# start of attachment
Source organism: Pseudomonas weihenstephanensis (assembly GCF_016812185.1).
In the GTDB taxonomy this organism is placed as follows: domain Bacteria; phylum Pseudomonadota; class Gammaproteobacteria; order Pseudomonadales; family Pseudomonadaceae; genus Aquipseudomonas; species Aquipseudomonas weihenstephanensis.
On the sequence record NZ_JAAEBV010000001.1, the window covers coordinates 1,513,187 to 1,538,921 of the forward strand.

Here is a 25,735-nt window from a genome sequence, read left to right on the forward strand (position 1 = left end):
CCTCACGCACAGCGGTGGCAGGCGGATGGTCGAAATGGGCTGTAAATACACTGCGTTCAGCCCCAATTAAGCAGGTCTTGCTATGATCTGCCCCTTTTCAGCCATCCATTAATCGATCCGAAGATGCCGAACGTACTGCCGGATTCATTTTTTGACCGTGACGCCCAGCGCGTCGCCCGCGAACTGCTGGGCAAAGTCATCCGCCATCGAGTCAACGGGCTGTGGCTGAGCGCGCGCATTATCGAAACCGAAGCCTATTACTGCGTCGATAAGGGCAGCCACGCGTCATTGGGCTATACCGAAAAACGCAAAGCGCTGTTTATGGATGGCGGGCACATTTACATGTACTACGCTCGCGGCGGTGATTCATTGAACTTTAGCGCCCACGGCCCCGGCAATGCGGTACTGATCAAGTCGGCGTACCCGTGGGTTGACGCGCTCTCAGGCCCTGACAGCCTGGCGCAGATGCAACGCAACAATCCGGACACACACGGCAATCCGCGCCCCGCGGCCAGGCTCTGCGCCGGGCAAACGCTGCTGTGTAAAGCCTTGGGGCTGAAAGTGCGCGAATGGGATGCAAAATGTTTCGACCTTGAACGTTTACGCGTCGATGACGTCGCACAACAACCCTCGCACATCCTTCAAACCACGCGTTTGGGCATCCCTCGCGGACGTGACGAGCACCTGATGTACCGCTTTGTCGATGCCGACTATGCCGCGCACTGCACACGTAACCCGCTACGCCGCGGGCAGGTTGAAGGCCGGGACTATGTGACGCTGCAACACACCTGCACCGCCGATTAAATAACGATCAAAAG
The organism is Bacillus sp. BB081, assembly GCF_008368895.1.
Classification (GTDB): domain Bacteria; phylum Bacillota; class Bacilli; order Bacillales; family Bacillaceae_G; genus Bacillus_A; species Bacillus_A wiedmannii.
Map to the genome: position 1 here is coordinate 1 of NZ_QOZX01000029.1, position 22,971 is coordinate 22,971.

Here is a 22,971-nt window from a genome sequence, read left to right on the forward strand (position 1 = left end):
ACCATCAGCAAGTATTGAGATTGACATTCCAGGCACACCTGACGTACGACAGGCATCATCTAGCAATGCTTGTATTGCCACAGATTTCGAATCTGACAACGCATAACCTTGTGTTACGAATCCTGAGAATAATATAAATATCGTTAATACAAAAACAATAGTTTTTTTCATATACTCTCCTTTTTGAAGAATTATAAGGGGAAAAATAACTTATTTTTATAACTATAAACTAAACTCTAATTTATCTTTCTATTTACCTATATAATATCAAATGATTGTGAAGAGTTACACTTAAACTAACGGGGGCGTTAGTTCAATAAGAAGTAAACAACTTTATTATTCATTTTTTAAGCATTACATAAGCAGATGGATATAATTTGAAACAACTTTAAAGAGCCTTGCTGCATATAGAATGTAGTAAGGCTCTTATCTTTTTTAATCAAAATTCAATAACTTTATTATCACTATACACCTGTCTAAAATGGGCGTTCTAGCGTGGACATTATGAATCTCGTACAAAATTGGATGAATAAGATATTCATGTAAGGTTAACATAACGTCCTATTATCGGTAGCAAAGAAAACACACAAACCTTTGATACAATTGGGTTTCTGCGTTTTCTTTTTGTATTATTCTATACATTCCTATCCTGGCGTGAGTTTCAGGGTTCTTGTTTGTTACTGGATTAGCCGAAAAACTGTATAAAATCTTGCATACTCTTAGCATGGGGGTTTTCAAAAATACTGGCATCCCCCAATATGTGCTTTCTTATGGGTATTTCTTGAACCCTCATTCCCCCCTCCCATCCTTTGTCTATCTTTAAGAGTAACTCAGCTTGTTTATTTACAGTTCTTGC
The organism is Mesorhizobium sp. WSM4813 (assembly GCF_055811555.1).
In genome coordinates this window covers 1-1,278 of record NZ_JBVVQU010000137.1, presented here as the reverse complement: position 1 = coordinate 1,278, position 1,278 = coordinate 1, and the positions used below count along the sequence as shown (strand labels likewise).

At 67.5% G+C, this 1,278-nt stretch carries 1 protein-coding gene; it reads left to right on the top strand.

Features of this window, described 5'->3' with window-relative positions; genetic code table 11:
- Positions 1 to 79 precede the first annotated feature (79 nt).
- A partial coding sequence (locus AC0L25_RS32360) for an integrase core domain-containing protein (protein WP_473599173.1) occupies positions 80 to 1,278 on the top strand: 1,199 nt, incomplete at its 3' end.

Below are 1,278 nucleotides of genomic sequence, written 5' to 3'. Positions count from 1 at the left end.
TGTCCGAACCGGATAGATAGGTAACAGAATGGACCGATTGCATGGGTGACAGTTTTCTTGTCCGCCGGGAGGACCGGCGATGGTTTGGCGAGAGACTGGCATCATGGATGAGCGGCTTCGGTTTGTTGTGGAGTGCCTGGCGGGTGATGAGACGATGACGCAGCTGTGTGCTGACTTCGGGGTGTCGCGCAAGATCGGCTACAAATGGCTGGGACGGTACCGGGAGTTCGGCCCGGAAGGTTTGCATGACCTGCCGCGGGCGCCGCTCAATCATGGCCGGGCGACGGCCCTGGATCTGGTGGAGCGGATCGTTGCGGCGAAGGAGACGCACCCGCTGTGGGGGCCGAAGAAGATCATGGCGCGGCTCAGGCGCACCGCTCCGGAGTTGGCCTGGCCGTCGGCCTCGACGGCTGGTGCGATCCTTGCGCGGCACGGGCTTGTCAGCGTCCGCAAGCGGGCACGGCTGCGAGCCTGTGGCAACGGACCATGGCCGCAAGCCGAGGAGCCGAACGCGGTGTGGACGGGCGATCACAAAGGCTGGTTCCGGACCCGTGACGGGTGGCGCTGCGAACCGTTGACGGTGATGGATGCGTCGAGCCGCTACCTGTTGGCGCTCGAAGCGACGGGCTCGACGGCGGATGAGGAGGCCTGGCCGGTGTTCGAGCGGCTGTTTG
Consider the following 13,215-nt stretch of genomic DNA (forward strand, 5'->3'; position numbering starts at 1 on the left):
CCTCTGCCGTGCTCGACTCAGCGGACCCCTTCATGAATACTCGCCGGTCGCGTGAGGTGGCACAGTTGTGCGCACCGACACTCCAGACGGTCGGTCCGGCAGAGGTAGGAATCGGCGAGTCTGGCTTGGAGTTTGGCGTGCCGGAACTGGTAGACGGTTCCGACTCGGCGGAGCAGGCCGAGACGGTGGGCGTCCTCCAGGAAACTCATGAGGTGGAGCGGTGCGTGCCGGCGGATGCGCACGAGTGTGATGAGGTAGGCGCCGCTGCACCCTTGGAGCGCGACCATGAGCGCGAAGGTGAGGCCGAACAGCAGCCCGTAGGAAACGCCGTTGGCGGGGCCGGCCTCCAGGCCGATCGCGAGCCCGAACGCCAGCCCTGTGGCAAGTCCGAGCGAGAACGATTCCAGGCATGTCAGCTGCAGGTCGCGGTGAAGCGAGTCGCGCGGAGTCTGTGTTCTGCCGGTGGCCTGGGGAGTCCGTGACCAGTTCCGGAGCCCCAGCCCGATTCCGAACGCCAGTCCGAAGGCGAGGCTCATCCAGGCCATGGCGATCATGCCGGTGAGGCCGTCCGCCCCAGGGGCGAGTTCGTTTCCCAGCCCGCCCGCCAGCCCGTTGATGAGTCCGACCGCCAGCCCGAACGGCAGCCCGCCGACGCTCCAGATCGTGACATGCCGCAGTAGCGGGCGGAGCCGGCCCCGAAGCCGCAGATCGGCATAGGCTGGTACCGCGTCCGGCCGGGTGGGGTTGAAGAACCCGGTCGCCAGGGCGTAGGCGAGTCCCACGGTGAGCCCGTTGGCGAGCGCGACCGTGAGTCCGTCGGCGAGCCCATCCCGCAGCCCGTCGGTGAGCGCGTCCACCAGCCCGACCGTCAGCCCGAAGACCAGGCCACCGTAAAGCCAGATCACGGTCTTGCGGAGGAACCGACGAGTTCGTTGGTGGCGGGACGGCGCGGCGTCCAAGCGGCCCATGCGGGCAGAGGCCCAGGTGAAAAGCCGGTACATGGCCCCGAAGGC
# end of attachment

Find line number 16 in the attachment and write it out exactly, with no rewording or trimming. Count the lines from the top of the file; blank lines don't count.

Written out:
- A partial coding sequence (locus AC0L25_RS32360) for an integrase core domain-containing protein (protein WP_473599173.1) occupies positions 80 to 1,278 on the top strand: 1,199 nt, incomplete at its 3' end.